Tuesdays with Moron: Chatological Humor Update

Nov 05, 2012

Attention readers: Due to election coverage, this update was posted Monday, at Noon ET. Gene's chats and updates will go back to their regularly scheduled day, Tuesday, next week. Thank you!

Every Tuesday, Gene publishes weekly updates to his chats.

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On one Tuesday each month, Gene is online to take your questions and abuse. He will chat about anything. Although this chat is sometimes updated between live shows, it is not and never will be a "blog," even though many persons keep making that mistake. One reason for the confusion is the Underpants Paradox: Blogs, like underpants, contain "threads," whereas this chat contains no "threads" but, like underpants, does sometimes get funky and inexcusable.

Greetings, update readers!

I just have a few election-related morsels for you today.  

The first is something I just discovered that kind of fascinates me.  It turns out that Sarah Palin was NOT the least qualified major-party vice presidential nominee in history.   That distinction belongs to a man nominated by the Democrats in 1920 to run beside their colorless candidate, newspaper publisher James M. Cox.   

It was a completely cynical choice, based not on his accomplishments but on the fact that he had a famous name.   He was only 38 years old -- making Paul Ryan look positively wizened at 42 -- and his resume was nearly empty.   He was an assistant secretary of the Navy. 

Know who it was?

Franklin Roosevelt.

Second, as hand-wringers are wringing their hands over the possibility of a tie in the Electoral College (there are teeth being gnashed, too), and everyone in the know is in agreement about how awful and outmoded the Electoral College is, and how it illegitimizes election results and what have you, including this piece by Adam Liptak that got a lot of play...

... I thought I'd tell you why this is all hooey.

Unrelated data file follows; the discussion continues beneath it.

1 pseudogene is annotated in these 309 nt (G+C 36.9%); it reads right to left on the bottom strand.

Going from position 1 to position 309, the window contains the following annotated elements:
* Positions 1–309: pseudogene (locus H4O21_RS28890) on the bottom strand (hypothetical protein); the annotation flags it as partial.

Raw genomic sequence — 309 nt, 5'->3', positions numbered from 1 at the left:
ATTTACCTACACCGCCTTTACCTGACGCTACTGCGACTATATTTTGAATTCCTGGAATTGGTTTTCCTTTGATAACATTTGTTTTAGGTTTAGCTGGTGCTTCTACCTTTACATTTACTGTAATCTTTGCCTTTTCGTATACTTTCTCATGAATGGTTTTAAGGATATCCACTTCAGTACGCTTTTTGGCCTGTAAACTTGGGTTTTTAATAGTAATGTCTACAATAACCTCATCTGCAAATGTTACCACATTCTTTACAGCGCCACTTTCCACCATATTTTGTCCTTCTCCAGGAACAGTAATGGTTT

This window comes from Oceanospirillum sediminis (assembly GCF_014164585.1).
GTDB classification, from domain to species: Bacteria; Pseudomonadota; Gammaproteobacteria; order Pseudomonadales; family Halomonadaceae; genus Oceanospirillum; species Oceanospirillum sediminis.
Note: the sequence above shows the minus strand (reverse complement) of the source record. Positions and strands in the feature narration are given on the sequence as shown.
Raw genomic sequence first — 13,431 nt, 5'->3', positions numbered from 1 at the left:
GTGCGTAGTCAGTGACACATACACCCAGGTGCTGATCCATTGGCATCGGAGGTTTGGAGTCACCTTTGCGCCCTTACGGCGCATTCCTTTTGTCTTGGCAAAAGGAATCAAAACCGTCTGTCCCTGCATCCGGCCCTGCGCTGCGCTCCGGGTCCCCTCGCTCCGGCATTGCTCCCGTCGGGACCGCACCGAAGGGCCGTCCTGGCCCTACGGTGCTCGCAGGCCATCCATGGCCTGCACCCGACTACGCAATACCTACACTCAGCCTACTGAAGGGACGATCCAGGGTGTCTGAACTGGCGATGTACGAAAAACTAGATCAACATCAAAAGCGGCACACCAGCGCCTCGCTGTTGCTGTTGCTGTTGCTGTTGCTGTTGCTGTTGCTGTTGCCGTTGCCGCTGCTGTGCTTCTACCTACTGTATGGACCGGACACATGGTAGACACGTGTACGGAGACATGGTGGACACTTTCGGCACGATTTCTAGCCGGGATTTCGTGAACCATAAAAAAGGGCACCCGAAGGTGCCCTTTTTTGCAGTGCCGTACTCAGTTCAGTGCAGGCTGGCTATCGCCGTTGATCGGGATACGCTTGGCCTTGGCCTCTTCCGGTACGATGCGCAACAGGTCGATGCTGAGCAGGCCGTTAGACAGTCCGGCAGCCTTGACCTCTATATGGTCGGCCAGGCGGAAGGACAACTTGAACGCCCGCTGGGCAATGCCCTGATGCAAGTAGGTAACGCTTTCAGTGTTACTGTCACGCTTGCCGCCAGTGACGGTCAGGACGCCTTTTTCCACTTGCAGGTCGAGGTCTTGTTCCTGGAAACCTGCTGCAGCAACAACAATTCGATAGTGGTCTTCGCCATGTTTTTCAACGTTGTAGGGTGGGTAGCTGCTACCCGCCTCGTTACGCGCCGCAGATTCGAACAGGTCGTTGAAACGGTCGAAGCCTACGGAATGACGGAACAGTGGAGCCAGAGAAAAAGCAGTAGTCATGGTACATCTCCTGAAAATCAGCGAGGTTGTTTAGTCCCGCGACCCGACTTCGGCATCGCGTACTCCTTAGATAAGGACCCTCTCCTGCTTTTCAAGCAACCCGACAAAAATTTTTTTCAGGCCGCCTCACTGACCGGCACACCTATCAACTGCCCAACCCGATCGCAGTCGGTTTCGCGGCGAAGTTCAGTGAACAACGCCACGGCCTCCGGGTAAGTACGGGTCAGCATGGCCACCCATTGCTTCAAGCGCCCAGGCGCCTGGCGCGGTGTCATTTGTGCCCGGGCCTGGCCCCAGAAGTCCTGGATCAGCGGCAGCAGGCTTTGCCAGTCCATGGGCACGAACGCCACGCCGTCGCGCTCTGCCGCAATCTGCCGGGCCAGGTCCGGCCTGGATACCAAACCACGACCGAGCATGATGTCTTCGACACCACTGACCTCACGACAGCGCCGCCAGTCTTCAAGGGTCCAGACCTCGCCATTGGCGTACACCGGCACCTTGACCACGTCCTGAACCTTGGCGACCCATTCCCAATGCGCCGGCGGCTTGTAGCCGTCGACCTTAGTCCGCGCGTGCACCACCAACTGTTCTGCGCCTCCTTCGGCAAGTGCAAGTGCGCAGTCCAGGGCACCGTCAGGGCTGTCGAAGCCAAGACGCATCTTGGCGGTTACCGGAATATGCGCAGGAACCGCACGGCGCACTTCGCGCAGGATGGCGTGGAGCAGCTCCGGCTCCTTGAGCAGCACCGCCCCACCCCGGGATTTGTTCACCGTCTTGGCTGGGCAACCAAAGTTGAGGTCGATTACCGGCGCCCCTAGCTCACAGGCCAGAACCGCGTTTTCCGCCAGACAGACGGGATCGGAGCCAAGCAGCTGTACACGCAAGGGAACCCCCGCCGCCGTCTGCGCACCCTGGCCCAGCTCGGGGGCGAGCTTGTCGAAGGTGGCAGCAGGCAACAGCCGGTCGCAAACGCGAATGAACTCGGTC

The Electoral College is absolutely the worst possible way of electing presidents, except for all the others.   

Yes, it does mean that the candidates wind up campaigning in only a few states, but that's not so bad; it's not as though we need them in our living rooms 24/7 to know what they stand for. We are not living in times of limited information. 

The fact is, the electoral college is messy but far superior to counting the simple popular vote.    I've made this argument before, but do so now in a more sedate and coherent form.

The College is good for two reasons:

Reason One is true, if not intuitive:  In most cases it has the effect of legitimizing the results more than the popular vote would, by exaggerating them. This, of course, is a most-case scenario, but in general a fairly close election winds up looking much more one-sided.   A good example would be Kennedy-Nixon, which was hairs' breadth close in popular vote, but which Kennedy won 303-219 in college.   Sounds like a clean win!  Which it was!  Sort of! 

The more persuasive argument is this:

The electoral college makes very close elections, where re-counts are needed, much more manageable.   As horrific as 2000 was, imagine if there were no electoral college system, particularly if the popular vote was just a little closer than it was.   Everything would not have focused on Florida.  Everything would have focused on everything.  Suddenly, it would have been strategically important to find votes ANYWHERE.  Or lose them for your opponent.   It wouldn't matter that Gore lost Texas by 8 million votes, or whatever.   Texas would still be in play, as would any other state. If you could find a Texas county that had a 20,000 reporting error in favor of Bush, that would have been HUGE.  The whole map would have been in play.  Lawyers in every state would be litigating every ballot. We'd still be litigating.   Clinton would still be president or something. 

(What WOULD we have done if there'd been no decision by January 20?)

The electoral college makes this far less likely.  Sure, you might have a recount nightmare in one state, or even two, but it will focus the nightmare.

And to address the argument that it doesn't feel right if the popular vote winner loses the election -- nonsense.  We all know the rules, and play by them.  Yes, a ground-rule double often would score an extra run that is called back just because the ball bounced into the stands, and not off the scoreboard.  It's doofy, but fans know that, though, and they don't grouse about it. 

I don’t recall any lasting contention that Bush wasn’t the legitimate president because he lost the popular vote thing; the lasting contention had more to do with the Supreme Court’s political decision that stopped the counting.  

So.   Shut up, please.   The electoral college works.  Thank you.

And finally, are you voting tomorrow?   I'd ask you to read a piece I wrote in 2004.   My father died two years later, almost to the day. 


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Gene Weingarten
Gene Weingarten is the humor writer for The Washington Post. His column, Below the Beltway, has appeared weekly in the Post's Sunday magazine since July 2000 and has been distributed nationwide on The Los Angeles Times-Washington Post News Service. He was awarded the 2008 Pulitzer Prize for Feature Writing.
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